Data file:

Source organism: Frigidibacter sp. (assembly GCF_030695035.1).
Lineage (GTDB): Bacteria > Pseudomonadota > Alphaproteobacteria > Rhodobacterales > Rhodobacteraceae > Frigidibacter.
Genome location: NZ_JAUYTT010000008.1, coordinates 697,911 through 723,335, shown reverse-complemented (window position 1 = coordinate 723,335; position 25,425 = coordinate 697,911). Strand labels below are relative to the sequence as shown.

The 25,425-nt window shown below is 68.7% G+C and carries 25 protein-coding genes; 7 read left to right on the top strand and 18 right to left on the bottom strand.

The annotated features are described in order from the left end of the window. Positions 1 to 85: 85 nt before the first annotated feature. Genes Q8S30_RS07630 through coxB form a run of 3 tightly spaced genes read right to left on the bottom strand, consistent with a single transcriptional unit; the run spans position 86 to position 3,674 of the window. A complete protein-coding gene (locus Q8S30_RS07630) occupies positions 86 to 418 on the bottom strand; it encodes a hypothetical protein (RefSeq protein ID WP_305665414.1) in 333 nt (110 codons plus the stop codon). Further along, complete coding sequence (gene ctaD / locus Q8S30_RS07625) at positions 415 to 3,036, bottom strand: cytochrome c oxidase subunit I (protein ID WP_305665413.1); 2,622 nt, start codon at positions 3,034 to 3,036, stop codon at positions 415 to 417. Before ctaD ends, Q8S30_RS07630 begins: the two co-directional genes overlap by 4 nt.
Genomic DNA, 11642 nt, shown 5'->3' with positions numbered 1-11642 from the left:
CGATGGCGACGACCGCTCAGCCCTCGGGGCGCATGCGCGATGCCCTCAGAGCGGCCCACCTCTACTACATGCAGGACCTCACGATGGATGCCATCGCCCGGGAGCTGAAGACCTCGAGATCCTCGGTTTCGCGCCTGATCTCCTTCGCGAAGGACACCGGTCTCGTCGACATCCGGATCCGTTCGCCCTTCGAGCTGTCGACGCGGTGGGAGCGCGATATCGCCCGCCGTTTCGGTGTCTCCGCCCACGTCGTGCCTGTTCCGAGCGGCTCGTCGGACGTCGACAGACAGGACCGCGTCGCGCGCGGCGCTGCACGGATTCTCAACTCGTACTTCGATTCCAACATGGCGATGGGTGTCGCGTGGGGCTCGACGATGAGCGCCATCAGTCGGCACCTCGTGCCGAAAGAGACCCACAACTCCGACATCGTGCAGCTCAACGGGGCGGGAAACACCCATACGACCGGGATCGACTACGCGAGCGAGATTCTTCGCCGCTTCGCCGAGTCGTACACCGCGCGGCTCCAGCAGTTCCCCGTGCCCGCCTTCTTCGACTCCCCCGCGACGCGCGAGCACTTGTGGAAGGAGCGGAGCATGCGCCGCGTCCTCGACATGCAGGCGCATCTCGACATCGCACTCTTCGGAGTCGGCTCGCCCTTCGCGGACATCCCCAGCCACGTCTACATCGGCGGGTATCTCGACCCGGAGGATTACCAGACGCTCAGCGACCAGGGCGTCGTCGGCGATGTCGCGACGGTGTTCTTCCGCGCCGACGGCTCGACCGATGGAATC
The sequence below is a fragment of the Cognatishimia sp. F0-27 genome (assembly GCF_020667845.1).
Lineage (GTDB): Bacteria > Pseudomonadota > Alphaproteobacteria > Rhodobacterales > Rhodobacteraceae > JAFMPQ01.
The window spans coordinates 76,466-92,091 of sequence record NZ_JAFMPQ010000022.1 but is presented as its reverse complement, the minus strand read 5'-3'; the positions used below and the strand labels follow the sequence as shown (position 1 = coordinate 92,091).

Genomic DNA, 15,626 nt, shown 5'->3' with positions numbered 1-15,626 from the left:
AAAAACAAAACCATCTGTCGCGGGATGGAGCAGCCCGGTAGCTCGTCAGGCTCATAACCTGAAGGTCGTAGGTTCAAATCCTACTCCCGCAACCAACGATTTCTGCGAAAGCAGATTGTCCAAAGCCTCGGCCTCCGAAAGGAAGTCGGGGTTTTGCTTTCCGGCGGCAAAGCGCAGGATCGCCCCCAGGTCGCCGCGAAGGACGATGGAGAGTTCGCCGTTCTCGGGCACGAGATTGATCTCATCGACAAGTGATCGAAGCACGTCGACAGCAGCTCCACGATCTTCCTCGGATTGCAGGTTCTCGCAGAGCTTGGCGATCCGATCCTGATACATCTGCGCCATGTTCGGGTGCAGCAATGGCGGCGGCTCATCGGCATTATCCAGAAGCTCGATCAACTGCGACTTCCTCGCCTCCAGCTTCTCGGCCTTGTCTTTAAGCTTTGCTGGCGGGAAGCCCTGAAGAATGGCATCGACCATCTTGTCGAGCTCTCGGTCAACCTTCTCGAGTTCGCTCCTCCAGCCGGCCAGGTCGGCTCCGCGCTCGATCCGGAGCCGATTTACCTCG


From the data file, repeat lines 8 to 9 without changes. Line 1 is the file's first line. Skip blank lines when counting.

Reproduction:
The sequence below is a fragment of the Cognatishimia sp. F0-27 genome (assembly GCF_020667845.1).
Lineage (GTDB): Bacteria > Pseudomonadota > Alphaproteobacteria > Rhodobacterales > Rhodobacteraceae > JAFMPQ01.